- The Washington Times - Wednesday, October 30, 2002

TEL AVIV Israeli Prime Minister Ariel Sharon's deeply divided coalition government appeared to be on its last legs as its junior partner, the once-powerful Labor Party, threatened to vote against the national budget in parliament today.
In Ramallah, Palestinian leader Yasser Arafat won a political battle when the legislature gave its approval for his new Cabinet.
Labor members say the 2003 budget favors West Bank and Gaza Strip settlers over underprivileged and impoverished Israelis.
The dispute gives the 66-year-old Labor leader, Defense Minister Binyamin Ben-Eliezer, an opportunity to outmaneuver the two main challengers to his status as party chairman and electoral front-runner against Mr. Sharon or the dominant Likud Party's charismatic vote-getter, former Prime Minister Benjamin Netanyahu.
The rival Laborites are Haim Ramon, formerly head of the powerful Histadrut trade union federation, and Haifa Mayor Amram Mitzna both proponents of territorial concessions to the Palestinians.
Unlike the recriminations in Israel's legislature, the Palestinians yesterday demonstrated unity and single-mindedness by endorsing Mr. Arafat's 19-member Cabinet by a 56-18 vote.
Low-key dissent was expressed, however.
While the influential Fatah organization welcomed the new ministerial unit, Hanan Ashrawi, the internationally known spokeswoman for the Palestinian cause, rejected it as incompetent.
Other critics charged that many former ministers tainted by charges of corruption and inefficiency were returned to office. Mr. Arafat had pledged that the new Cabinet would overhaul his Palestinian Authority, but it looked short of committed reformers and was packed mostly with old faces. The major newcomer is Hani el-Hassan, one of Mr. Arafat's top PLO lieutenants who supported his plan to reach an agreement with Israel a decade ago.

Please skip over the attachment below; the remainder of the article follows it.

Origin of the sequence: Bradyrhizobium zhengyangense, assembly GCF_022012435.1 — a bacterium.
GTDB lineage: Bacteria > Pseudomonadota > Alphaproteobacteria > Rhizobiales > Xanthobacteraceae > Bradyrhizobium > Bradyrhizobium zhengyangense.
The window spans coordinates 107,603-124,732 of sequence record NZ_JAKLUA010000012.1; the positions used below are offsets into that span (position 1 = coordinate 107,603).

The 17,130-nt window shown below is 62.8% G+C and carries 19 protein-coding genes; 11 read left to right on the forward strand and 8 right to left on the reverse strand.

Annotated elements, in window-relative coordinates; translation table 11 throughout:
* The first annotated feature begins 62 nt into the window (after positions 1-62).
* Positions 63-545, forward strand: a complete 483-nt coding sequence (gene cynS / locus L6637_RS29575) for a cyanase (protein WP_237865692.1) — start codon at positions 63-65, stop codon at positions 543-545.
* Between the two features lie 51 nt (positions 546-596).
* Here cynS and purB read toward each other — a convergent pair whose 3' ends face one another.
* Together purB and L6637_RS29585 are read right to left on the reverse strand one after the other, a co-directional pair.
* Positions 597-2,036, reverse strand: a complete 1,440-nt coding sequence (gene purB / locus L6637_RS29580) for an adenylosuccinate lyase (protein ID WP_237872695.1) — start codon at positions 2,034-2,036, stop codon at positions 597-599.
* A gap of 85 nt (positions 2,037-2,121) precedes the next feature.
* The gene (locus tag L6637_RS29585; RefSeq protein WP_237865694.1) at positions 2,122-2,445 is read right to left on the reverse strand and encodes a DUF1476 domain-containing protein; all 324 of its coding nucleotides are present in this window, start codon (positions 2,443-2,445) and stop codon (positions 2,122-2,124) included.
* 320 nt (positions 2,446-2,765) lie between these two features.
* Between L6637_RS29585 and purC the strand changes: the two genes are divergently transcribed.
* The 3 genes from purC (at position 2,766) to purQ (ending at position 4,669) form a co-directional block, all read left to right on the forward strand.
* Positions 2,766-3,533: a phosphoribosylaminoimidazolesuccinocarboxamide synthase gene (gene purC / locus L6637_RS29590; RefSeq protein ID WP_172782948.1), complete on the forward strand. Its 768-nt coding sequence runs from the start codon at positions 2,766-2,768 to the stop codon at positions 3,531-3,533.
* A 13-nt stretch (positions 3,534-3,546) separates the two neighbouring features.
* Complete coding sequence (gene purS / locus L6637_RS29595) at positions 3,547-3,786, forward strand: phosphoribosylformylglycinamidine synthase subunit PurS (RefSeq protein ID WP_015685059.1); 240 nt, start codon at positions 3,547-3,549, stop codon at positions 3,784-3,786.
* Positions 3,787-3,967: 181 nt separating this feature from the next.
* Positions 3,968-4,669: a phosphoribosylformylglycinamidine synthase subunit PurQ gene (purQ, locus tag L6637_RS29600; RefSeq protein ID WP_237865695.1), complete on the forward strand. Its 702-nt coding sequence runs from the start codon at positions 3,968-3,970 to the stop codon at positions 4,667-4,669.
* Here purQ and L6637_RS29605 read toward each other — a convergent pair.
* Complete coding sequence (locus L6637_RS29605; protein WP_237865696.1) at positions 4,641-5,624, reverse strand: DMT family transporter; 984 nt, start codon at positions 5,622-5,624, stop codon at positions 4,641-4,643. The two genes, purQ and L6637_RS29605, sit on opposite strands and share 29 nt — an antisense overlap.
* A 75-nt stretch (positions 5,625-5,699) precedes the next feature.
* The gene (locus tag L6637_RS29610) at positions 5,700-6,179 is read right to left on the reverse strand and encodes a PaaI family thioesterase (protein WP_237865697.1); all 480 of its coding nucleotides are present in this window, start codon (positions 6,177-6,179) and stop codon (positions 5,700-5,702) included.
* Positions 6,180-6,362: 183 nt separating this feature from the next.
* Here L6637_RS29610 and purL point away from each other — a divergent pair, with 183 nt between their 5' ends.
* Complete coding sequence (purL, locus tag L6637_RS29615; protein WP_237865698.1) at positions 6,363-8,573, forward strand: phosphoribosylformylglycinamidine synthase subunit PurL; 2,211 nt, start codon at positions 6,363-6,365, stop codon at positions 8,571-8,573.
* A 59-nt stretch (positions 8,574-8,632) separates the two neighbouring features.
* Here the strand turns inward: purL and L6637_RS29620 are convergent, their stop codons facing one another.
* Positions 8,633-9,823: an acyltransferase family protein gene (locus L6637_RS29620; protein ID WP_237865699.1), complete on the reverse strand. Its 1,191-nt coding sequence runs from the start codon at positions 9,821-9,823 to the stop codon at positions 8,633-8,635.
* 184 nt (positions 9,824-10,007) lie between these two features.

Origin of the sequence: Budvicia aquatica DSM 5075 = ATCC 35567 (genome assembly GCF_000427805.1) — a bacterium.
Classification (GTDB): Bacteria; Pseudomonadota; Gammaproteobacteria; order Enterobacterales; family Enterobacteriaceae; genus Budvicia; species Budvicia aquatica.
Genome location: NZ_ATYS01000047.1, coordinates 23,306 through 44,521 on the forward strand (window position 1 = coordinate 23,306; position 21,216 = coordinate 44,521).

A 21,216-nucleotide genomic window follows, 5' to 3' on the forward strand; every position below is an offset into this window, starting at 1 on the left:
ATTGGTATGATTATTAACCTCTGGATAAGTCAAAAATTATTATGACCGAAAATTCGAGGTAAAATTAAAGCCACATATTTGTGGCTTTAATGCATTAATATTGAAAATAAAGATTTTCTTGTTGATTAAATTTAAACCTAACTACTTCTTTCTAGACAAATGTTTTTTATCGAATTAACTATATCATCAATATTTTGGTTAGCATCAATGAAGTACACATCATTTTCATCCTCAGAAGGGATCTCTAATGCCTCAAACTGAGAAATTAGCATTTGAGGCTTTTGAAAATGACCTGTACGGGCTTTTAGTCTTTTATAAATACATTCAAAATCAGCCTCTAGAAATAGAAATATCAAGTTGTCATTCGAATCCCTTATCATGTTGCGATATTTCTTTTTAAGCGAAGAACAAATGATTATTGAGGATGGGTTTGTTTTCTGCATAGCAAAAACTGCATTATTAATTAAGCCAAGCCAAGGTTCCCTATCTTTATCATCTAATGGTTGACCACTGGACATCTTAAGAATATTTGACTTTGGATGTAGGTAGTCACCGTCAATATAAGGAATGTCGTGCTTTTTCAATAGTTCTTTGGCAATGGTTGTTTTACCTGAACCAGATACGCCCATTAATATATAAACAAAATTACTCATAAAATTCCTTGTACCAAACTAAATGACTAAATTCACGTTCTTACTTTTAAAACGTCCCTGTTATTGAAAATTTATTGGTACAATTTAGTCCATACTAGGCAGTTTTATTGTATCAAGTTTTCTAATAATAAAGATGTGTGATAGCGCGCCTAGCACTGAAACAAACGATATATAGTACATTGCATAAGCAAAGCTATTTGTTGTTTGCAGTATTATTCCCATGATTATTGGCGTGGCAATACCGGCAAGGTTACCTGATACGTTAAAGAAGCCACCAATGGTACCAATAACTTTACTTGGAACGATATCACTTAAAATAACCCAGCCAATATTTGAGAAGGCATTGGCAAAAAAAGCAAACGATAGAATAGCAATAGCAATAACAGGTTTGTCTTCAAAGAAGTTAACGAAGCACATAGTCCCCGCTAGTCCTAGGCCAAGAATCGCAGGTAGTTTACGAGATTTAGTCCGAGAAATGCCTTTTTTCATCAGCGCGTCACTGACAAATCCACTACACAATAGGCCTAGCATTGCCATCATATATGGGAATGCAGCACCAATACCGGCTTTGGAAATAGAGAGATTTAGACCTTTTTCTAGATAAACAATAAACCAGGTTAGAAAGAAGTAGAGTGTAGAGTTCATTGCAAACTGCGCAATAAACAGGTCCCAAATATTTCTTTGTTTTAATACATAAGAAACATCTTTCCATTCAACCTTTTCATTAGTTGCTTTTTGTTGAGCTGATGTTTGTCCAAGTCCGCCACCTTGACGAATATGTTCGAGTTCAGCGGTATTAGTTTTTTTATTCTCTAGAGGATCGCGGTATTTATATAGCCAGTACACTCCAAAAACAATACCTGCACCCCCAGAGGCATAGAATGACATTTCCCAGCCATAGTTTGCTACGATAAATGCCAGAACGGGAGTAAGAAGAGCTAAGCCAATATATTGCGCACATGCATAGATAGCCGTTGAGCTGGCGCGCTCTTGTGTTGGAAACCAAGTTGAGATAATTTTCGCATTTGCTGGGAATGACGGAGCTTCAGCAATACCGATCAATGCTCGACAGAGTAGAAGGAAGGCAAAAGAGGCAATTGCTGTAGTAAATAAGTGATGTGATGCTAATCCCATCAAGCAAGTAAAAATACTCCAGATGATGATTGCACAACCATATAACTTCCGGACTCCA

Mr. el-Hassan was given the pivotal post of minister of the interior, which includes security.
Elsewhere, a Palestinian made his way into a Jewish settlement in the West Bank late last night and opened fire, injuring five persons before being shot and killed.
Settler spokesman Yehoshua Mor-Yosef said the gunman was killed shortly after entering the heavily guarded settlement of Hermesh near the Palestinian town of Jenin.
Mr. Sharon has vowed to eject Labor from his 19-month-old coalition if it voted against the budget, a move that would leave him without a parliamentary majority and could lead him to declare new elections for January.
The Labor Party, with Mr. Ben-Eliezer at its helm, would head the parliamentary opposition, disputing Mr. Sharon's domestic and foreign policy, criticizing the performance of his administration and demanding a clearly defined program for negotiations, peace and coexistence with the Palestinians.
The ultimate goal would be to marshall as much public support as possible on the assumption that an early national election will be inevitable it could take place within the next 60 to 90 days and that Labor will outpoll the Likud Party's choice and catapult Mr. Ben-Eliezer to the premiership.
The Labor Party is capitalizing on its historical reputation as a bastion of political realism against the purportedly impossible dreams of center-right and conservative elements that advocate Israeli domination from the Jordan River to the Mediterranean Sea.
However, analysts believe Mr. Ben-Eliezer may risk losing the next elections if he is perceived as deserting a so-called national unity government in the face of a relentless campaign of terrorism waged by Palestinian extremists.
Mr. Ben-Eliezer may find himself pitted against Mr. Netanyahu, who has been outpolling Mr. Sharon by 46 percent to 42 percent of Likud voters. Mr. Netanyahu is 13 years younger than Mr. Ben-Eliezer, articulate and much more adept at mobilizing the mass media, especially television, to his advantage.
A Labor pullout from the coalition also may be upstaged by a U.S. military strike against Iraqi President Saddam Hussein's regime, which could boost Mr. Sharon's national prestige.
Mr. Sharon is likely to emerge as a staunch ally of President Bush. In the aftermath of a U.S. victory, the Middle East may undergo far-reaching changes: an end to Iraq's support of Palestinian terrorism and a new impetus toward democratization of the Arab world developments that could transform Mr. Sharon from an advocate of military resistance against hostile neighbors to a proponent of accommodation and regional cooperation.

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